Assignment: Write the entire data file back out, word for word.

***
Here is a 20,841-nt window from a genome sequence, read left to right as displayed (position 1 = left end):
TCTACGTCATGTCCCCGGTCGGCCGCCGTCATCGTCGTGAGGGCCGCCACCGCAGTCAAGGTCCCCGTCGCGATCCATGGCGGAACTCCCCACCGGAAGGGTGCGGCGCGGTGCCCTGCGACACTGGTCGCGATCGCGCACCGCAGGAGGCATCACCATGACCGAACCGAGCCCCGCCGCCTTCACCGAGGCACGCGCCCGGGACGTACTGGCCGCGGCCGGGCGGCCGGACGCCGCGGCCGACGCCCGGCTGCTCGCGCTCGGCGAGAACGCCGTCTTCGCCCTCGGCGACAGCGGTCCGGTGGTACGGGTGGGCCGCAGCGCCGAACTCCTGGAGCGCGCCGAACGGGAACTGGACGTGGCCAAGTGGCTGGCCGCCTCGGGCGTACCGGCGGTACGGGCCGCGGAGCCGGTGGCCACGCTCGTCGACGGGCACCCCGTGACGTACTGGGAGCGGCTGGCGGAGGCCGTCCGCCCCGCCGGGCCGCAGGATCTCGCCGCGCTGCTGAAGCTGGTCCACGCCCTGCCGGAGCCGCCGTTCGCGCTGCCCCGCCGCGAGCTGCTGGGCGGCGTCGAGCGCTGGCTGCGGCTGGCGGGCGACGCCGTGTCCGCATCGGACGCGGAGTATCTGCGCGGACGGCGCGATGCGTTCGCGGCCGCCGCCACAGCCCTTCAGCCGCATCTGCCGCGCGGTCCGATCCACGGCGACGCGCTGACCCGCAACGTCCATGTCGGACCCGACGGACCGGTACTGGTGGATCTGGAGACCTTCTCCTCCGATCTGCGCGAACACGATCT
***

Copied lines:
Here is a 20,841-nt window from a genome sequence, read left to right as displayed (position 1 = left end):
TCTACGTCATGTCCCCGGTCGGCCGCCGTCATCGTCGTGAGGGCCGCCACCGCAGTCAAGGTCCCCGTCGCGATCCATGGCGGAACTCCCCACCGGAAGGGTGCGGCGCGGTGCCCTGCGACACTGGTCGCGATCGCGCACCGCAGGAGGCATCACCATGACCGAACCGAGCCCCGCCGCCTTCACCGAGGCACGCGCCCGGGACGTACTGGCCGCGGCCGGGCGGCCGGACGCCGCGGCCGACGCCCGGCTGCTCGCGCTCGGCGAGAACGCCGTCTTCGCCCTCGGCGACAGCGGTCCGGTGGTACGGGTGGGCCGCAGCGCCGAACTCCTGGAGCGCGCCGAACGGGAACTGGACGTGGCCAAGTGGCTGGCCGCCTCGGGCGTACCGGCGGTACGGGCCGCGGAGCCGGTGGCCACGCTCGTCGACGGGCACCCCGTGACGTACTGGGAGCGGCTGGCGGAGGCCGTCCGCCCCGCCGGGCCGCAGGATCTCGCCGCGCTGCTGAAGCTGGTCCACGCCCTGCCGGAGCCGCCGTTCGCGCTGCCCCGCCGCGAGCTGCTGGGCGGCGTCGAGCGCTGGCTGCGGCTGGCGGGCGACGCCGTGTCCGCATCGGACGCGGAGTATCTGCGCGGACGGCGCGATGCGTTCGCGGCCGCCGCCACAGCCCTTCAGCCGCATCTGCCGCGCGGTCCGATCCACGGCGACGCGCTGACCCGCAACGTCCATGTCGGACCCGACGGACCGGTACTGGTGGATCTGGAGACCTTCTCCTCCGATCTGCGCGAACACGATCT